Military Spouses Discuss Carrying Careers OCONUS

YOKOSUKA, Japan (March 14, 2017) – Dr. Lynn Waidelich, co-founder of the nonprofit organization The Other Side of Service, speaks to Fleet Activities (FLEACT) Yokosuka spouses about elevator speeches as part of the Carrying Your Career OCONUS event at the Community Readiness Center. The event was Yokosuka’s first local networking and professional development event for career-minded military spouses and included a panel session, elevator pitch exercise, breakout sessions and more. FLEACT Yokosuka provides, maintains, and operates base facilities and services in support of 7th Fleet’s forward-deployed naval forces, 71 tenant commands, and 26,000 military and civilian personnel. (Photo by Kristina Mullis/170314-N-LV456-050 Released by FLEACT Yokosuka Public Affairs Office)

By Kristina Mullis

One difficult part of being a military spouse is maintaining your career while traveling between duty stations.  On March 14, spouses on board Fleet Activities (FLEACT) Yokosuka met to help ease this burden.

About 75 FLEACT Yokosuka spouses attended the Carrying Your Career OCONUS event – Yokosuka’s first local networking and professional development event for career-minded military spouses on Tuesday at Yokosuka’s Community Readiness Center.

Event Co-Founder and Organizer Lindsey Savage, a lawyer by training, said she has a passion for helping communities, and employment has always been an important topic to her.

“If you’ve talked to me, you’ve probably heard me talk about military spouse employment,” Savage said during the introduction of the event. “I’ve talked about it at bus stops, command events – pretty much everywhere.”

Savage and nine other steering committee members created the Carrying Your Career OCONUS event as a way to bring together the community of career-minded military spouses. The event included a panel session, elevator pitch exercise and breakout sessions, addressing a number of issues related to the difficulties of military spouse employment – particularly overseas.

Career panelists represented a variety of employment sectors including remote consulting, government work, businesses, nonprofits and health care. Each panelist gave a short description of their current careers, discussing topics and opportunities such as teleworking, consulting, the federal government hiring environment, leveraging your volunteer service and more.

Navy-Marine Corps Relief Society Yokosuka’s Director Jill Warning explained that, for her, service to others was a common thread in her life. She said the accumulation of all of her service activities and volunteering ultimately led her to her current position. She suggested spouses keep a marathon mentality, know themselves and document as they go.

“You have to trust the process,” Warning said. “Know what you want to get out of volunteer opportunities, let your strengths shine through and document what you do to be able to communicate that to employers down the road.”

All panelists discussed the importance of knowing yourself, as well as that of networking and leveraging passions to create employment opportunities.

Donna Stachowicz, a registered nurse currently pursuing a nursing doctorate in public health through an internship with the Red Cross, outlined multiple ways health care workers can think about employment outside of just working within a hospital – working in schools, public health, and even fitness and personal training.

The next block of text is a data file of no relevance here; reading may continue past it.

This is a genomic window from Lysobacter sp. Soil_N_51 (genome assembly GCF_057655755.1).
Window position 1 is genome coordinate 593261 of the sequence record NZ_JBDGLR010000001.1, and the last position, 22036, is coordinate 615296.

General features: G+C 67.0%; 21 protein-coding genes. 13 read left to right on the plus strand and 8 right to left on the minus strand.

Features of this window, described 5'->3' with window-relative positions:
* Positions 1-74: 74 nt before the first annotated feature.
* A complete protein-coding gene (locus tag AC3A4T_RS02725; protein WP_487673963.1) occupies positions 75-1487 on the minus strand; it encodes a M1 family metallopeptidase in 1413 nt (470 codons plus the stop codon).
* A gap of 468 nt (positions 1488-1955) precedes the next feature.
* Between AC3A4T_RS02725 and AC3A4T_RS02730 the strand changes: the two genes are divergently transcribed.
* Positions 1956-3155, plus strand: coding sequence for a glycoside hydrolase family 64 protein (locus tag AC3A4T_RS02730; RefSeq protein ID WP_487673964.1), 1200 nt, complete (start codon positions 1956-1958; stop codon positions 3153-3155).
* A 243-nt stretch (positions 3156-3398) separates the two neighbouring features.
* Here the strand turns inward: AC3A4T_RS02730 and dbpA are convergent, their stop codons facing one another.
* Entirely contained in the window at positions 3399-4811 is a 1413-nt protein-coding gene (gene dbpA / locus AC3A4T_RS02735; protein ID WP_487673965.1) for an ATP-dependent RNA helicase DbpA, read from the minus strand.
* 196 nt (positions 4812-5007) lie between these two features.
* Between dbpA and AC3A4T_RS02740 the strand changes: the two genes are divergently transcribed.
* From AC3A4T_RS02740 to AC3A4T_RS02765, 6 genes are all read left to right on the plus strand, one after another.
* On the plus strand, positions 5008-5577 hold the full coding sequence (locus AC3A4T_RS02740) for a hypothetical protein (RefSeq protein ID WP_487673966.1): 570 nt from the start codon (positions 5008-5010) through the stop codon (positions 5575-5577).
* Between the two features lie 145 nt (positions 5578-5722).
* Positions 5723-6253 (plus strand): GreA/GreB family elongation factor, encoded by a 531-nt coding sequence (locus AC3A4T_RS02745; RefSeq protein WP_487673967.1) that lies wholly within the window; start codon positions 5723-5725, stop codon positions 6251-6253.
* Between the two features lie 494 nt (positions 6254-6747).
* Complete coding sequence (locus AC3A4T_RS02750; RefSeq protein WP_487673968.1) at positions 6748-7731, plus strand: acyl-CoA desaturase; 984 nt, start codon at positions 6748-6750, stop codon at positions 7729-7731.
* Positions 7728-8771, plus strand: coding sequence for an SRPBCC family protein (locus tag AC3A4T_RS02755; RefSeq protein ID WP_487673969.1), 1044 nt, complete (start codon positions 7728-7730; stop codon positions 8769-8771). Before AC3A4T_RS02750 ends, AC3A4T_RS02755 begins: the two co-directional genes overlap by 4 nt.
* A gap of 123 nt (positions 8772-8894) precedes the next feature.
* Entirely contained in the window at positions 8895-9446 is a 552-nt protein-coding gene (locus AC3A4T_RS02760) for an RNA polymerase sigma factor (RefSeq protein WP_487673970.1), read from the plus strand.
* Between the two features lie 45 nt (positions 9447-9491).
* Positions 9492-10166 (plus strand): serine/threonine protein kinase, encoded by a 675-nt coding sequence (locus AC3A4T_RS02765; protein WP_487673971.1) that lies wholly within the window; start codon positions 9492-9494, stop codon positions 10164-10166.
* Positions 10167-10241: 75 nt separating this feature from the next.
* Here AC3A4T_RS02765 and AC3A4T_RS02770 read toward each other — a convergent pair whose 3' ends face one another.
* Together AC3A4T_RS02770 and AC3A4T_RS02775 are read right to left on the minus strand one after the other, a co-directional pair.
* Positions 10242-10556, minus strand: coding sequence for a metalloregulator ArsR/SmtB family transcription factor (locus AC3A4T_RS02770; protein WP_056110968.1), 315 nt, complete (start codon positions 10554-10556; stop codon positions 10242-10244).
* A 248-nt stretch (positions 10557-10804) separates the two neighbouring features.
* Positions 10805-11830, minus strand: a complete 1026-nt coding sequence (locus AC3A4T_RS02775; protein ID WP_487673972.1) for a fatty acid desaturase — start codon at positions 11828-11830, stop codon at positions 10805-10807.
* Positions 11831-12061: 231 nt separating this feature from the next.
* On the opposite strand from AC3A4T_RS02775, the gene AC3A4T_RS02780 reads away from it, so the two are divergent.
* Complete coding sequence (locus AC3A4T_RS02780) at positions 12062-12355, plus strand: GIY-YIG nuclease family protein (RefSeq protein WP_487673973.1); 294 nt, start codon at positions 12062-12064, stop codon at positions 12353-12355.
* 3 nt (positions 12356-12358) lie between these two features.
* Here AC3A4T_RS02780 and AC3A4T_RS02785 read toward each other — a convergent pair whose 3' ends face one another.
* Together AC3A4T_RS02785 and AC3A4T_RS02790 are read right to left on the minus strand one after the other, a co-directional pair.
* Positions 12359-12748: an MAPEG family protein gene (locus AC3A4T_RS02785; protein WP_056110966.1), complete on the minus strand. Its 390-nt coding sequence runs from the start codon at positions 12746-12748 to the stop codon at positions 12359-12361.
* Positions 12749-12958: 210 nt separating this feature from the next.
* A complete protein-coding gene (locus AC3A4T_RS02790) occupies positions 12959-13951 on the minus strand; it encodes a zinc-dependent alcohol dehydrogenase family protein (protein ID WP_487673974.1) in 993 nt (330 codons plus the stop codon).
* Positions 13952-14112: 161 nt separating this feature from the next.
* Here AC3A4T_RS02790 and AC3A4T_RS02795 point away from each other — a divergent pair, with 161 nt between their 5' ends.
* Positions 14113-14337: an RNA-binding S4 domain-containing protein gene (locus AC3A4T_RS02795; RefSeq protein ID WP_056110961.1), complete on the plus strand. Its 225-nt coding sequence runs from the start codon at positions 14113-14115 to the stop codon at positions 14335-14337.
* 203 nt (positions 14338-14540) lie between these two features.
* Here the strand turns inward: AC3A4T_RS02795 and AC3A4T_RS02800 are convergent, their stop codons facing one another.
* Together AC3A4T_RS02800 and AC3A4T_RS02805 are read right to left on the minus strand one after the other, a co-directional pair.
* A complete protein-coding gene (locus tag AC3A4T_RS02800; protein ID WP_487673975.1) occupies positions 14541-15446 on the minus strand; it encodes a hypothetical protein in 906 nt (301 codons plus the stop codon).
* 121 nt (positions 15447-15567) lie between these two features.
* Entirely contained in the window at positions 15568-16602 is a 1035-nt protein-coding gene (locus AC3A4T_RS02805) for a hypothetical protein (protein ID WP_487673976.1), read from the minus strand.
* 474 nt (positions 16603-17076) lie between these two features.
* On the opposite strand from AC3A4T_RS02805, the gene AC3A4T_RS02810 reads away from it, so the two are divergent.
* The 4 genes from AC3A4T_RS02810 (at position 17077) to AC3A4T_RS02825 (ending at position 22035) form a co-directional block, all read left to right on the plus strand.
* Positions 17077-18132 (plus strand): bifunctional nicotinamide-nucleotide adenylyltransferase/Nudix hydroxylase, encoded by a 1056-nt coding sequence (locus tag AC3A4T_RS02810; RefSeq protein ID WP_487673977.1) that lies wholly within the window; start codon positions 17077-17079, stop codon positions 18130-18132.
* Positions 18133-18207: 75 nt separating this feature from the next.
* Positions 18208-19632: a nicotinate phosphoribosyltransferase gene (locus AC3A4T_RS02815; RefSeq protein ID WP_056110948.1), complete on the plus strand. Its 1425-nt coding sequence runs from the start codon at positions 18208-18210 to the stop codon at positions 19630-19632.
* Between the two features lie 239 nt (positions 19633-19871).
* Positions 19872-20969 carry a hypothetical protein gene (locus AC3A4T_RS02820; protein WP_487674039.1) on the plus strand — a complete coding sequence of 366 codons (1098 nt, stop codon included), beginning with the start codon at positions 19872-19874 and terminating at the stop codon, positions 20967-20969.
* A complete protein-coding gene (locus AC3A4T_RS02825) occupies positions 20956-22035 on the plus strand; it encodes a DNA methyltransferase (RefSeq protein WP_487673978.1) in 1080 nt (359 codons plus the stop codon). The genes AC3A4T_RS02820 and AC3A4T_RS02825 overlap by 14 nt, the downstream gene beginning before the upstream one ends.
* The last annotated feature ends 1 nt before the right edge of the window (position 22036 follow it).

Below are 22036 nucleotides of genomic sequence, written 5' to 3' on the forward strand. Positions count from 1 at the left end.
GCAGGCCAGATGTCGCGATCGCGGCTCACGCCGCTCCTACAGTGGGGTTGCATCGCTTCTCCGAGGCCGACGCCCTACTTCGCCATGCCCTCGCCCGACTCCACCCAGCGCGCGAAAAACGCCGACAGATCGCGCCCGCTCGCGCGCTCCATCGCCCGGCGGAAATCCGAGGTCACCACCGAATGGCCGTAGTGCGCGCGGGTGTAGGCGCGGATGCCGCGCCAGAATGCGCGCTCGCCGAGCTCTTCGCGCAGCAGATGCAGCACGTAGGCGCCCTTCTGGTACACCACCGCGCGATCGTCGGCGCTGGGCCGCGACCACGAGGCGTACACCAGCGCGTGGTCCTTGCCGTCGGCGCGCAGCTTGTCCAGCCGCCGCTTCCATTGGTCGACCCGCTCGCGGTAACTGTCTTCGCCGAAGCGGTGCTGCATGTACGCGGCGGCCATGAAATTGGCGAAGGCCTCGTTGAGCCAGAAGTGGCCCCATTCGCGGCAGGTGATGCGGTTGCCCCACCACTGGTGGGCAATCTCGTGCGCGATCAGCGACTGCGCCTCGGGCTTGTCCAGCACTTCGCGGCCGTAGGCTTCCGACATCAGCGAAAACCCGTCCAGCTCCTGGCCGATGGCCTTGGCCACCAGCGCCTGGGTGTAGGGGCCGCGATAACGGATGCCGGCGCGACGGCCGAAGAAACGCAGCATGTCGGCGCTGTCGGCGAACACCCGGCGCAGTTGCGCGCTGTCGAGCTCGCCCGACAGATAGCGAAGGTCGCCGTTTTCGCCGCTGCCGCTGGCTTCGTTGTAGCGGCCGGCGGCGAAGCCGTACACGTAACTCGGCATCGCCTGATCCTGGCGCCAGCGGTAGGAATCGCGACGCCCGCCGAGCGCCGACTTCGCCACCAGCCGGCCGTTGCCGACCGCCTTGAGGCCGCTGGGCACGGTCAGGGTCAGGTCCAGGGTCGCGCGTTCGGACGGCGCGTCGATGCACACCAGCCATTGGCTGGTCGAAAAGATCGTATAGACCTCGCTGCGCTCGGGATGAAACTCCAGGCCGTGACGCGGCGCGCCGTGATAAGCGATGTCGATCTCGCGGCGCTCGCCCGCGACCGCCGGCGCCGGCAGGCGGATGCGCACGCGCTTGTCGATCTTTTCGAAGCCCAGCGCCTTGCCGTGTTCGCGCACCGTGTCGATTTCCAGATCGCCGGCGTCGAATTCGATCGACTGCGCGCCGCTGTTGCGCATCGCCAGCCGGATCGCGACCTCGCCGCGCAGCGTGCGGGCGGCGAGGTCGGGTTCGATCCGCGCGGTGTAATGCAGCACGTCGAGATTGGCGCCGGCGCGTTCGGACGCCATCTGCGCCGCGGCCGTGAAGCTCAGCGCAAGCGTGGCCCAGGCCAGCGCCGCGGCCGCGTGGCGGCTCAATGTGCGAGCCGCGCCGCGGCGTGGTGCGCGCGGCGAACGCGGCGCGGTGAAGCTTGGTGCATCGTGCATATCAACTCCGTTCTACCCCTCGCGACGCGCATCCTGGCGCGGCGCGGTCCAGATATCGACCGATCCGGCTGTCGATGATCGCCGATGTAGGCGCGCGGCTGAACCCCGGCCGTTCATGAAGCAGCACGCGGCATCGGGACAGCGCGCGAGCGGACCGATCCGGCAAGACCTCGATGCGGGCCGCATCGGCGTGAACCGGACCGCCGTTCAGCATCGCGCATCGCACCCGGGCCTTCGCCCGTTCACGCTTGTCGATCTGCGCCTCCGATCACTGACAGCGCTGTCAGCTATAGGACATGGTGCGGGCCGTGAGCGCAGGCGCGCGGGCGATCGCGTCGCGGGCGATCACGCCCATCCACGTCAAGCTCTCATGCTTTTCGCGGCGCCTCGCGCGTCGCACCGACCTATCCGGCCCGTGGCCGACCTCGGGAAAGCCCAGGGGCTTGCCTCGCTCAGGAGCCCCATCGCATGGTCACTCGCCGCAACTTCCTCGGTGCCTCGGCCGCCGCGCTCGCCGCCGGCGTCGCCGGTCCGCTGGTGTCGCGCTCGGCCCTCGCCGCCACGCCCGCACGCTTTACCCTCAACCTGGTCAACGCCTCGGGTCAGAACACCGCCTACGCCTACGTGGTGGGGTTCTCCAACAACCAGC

“There are many opportunities available, even if you might have to reinvent yourself,” Stachowicz said. “I am so excited that I opened my mind to new and different opportunities.”

Audience members then participated in a question-and-answer session, citing concerns such as how to fill employment gaps in resumes, how to apply volunteer experience to positions, the military spouse preference for federal government positions and timeframes of finding employment.

Following the panel question-and-answer session, Dr. Lynn Waidelich, co-founder of the nonprofit organization The Other Side of Service, led an exercise in creating “elevator speeches,” a brief 20- to 30-second message that answers who one is, what one is looking for and how one can benefit an organization.

Waidelich discussed tips on creating an elevator speech, including framing it by theme, such as teaching, or by skill. She said that it is also important to think of being a military spouse as an asset instead of something that hinders one’s career.

She stressed the importance of military spouses telling their stories, as they are dedicated beyond measure and have typically overcome a number of obstacles. However, she said it is equally important to be a good listener of other spouses’ stories.

“Maybe, instead of asking what our spouses do or what command they’re with, we can ask who we are as spouses,” Waidelich said.

Participants then had an opportunity to discuss employment in a small group session, focusing on everything from health care workers to arts and home businesses. These groups allowed for more discussion and collaboration in particular areas of interest.

The event concluded with keynote speaker Cassandra Aucoin, spouse of Commander, U.S. 7th Fleet, sharing her personal story and explaining career development resources available to attendees. She discussed the strength of spouses and volunteers to create communities overseas, allowing spouses to find opportunities, network, find mentors and stay prepared.

“I like to remain flexible, adaptable and resilient – with a little bit of humor,” Aucoin said. “Start now and keep moving forward.”


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